The fundamental objective of the private attorney general theory is to encourage suits effecting a strong public policy by awarding substantial attorney fees to those whose successful efforts obtain benefits for a broad class of citizens. (Woodland Hills Residents Assn., Inc. v. City Council (1979) 23 Cal.3d 917, 933, 154 Cal.Rptr. 503, 593 P.2d 200.) Without a vehicle for award of attorney fees, private actions to enforce important public policies will frequently be infeasible. (Baggett v. Gates (1982) 32 Cal.3d 128, 142, 185 Cal.Rptr. 232, 649 P.2d 874.)
The decision to award attorney fees rests initially with the trial court: utilizing its traditional equitable discretion, the trial court must “ ‘realistically assess the litigation and determine, from a practical perspective,’ ” whether the statutory criteria have been met. (Baggett v. Gates, supra, 32 Cal.3d 128, 142, 185 Cal.Rptr. 232, 649 P.2d 874; Mandicino v. Maggard (1989) 210 Cal.App.3d 1413, 1416, 258 Cal.Rptr. 917.) We review the entire record, attentive to the trial court's stated reasons in denying the fees and to whether it applied the proper standards of law in reaching its decision. (Bouvia v. County of Los Angeles (1987) 195 Cal.App.3d 1075, 1081–1082, 241 Cal.Rptr. 239.) We will reverse the trial court's decision only if there has been a prejudicial abuse of discretion, i.e., when there has been a manifest miscarriage of justice or “ ‘where no reasonable basis for the action is shown.’ ” (Baggett, supra, 32 Cal.3d at pp. 142–143, 185 Cal.Rptr. 232, 649 P.2d 874.)
2. Abuse of Discretion Shown
Appellants assert that they have fully satisfied each of the necessary elements to entitle them to an award of fees under section 1021.5. They contend they were the prevailing party and thus met the threshold requirement of being the “successful party” in the action. They point out that a prevailing defendant as well as a prevailing plaintiff may recover under section 1021.5, that fees may be assessed against a private party, and that the action vindicated the public interest in a full, uncensored ballot argument and in citizen participation in public debate. They also assert that the trial court erred in stating, in essence, that any reasonable judge would have ruled similarly without the extensive defense undertaken by appellants.
The public's right to an accurate impartial analysis under Elections Code section 3781, subdivision (b), constitutes an important right within the meaning of section 1021.5. (King v. Lewis (1990) 219 Cal.App.3d 552, 556, 268 Cal.Rptr. 277.) The state has a strong interest in providing the electorate with accurate information in the voter pamphlets. (Washburn v. City of Berkeley (1987) 195 Cal.App.3d 578, 585, 240 Cal.Rptr. 784.) Since this pamphlet accompanies the ballot, it appears to give an imprimatur of official approval to its contents and is likely to carry greater weight in the minds of the voters than normal campaign literature. (Ibid.; see also Patterson v. Board of Supervisors (1988) 202 Cal.App.3d 22, 30, 248 Cal.Rptr. 253.)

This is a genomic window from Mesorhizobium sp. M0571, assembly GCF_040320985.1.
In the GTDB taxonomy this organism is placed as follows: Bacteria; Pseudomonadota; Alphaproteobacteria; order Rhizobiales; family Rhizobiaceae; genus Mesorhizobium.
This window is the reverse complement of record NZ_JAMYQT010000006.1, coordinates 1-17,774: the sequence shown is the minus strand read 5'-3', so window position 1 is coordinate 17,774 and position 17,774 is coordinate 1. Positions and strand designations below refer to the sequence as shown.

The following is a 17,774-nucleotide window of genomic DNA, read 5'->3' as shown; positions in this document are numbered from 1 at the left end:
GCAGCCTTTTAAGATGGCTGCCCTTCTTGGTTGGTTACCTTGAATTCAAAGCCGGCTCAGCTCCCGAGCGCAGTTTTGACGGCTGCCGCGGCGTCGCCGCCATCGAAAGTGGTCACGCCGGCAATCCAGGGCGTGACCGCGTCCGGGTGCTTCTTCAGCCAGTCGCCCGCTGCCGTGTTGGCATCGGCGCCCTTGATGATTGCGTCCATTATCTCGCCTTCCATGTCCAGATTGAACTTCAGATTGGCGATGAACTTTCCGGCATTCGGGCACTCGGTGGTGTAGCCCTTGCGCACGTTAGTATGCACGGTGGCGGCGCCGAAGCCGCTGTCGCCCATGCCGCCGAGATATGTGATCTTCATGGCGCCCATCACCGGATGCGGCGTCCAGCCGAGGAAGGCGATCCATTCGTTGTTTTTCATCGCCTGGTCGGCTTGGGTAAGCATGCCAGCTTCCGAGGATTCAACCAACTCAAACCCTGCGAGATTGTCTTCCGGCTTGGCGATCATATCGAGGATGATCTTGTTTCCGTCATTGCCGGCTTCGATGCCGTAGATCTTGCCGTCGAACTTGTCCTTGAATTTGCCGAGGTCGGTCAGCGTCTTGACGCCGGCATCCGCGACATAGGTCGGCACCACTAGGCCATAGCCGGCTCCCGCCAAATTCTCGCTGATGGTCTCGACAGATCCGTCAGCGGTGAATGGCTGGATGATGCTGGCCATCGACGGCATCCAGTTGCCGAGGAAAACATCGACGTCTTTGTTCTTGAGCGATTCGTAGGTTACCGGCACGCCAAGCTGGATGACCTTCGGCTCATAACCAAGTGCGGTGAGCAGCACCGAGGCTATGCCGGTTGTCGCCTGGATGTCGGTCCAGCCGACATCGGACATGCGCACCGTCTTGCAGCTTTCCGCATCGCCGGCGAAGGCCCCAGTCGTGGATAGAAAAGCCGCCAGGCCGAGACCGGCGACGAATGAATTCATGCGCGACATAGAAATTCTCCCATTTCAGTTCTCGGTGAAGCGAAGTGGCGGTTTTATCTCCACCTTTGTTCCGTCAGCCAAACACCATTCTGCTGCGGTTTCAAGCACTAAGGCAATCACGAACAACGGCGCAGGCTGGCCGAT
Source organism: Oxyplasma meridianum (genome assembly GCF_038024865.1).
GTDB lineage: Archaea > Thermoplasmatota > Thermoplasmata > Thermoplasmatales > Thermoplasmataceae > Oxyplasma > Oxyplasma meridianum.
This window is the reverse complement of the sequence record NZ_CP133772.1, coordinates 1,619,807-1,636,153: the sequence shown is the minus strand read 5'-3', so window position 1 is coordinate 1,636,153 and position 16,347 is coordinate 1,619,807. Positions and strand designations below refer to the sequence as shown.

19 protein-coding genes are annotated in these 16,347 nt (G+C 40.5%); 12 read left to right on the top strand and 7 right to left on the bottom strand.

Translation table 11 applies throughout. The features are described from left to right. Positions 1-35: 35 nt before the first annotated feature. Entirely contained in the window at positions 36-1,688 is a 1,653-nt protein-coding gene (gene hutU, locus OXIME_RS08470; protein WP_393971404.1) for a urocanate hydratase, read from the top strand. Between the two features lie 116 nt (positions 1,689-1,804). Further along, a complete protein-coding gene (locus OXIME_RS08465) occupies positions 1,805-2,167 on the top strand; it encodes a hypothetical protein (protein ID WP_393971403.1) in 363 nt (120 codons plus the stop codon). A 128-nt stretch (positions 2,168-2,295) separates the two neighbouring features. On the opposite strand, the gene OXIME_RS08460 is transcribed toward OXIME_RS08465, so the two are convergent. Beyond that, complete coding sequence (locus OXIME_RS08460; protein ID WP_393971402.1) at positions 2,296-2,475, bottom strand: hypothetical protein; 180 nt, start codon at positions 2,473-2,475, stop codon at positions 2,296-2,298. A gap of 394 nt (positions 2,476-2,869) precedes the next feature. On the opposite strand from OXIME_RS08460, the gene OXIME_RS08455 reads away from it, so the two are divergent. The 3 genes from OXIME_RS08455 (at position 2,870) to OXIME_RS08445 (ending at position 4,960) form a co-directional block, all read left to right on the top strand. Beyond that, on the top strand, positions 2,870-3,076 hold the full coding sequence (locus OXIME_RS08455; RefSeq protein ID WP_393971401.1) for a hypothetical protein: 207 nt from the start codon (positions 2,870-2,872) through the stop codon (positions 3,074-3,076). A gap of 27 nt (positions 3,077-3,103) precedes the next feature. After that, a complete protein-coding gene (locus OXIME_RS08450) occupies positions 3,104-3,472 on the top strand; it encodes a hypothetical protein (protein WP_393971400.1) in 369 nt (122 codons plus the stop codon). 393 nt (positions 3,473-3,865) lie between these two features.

Pursuant to the Elections Code, individual voters or citizen groups may file written arguments for or against any city measure in municipal elections and section 5025 permits a voter or city clerk to seek a writ of mandate or injunction for the amendment or deletion of the material on the ground that it is false or misleading. (Mandicino v. Maggard, supra, 210 Cal.App.3d 1413, 1415, 258 Cal.Rptr. 917.) However, modifications made in the ballot arguments pursuant to such a petition for writ of mandate that are minimal in nature cannot be considered to have conferred a significant benefit to the public. (Id., at p. 1416, 258 Cal.Rptr. 917; King v. Lewis, supra, 219 Cal.App.3d 552, 556, 268 Cal.Rptr. 277; Washburn v. City of Berkeley, supra, 195 Cal.App.3d 578, 240 Cal.Rptr. 784.)
Appellants are correct that section 1021.5 draws no distinctions between plaintiffs and defendants as a “successful party.” (County of San Luis Obispo v. Abalone Alliance (1986) 178 Cal.App.3d 848, 869, 223 Cal.Rptr. 846; City of Sacramento v. Drew (1989) 207 Cal.App.3d 1287, 1302, 255 Cal.Rptr. 704.) They are equally correct that “[a] prospective private attorney general should not have to rely on the prospect that the court will do the right thing without opposition.” (City of Sacramento v. Drew, supra, 207 Cal.App.3d at 1301, 255 Cal.Rptr. 704.)
The trial court need not rule in favor of petitioners on every single issue litigated for petitions to be “successful” within the meaning of section 1021.5. (Slayton v. Pomona Unified School Dist. (1984) 161 Cal.App.3d 538, 546, 207 Cal.Rptr. 705; Folsom v. Butte County Assn. of Governments (1982) 32 Cal.3d 668, 685, 186 Cal.Rptr. 589, 652 P.2d 437.) Appellants assert that the “overwhelming result of the litigation was to reject respondents' efforts at censorship and vindicate appellants' rights to present, and the public's right to receive, information and argument concerning two controversial ballot initiatives.” Appellants' argument has merit. In defending the action, they achieved a victory that was substantial and which qualifies appellants as prevailing parties under section 1021.5.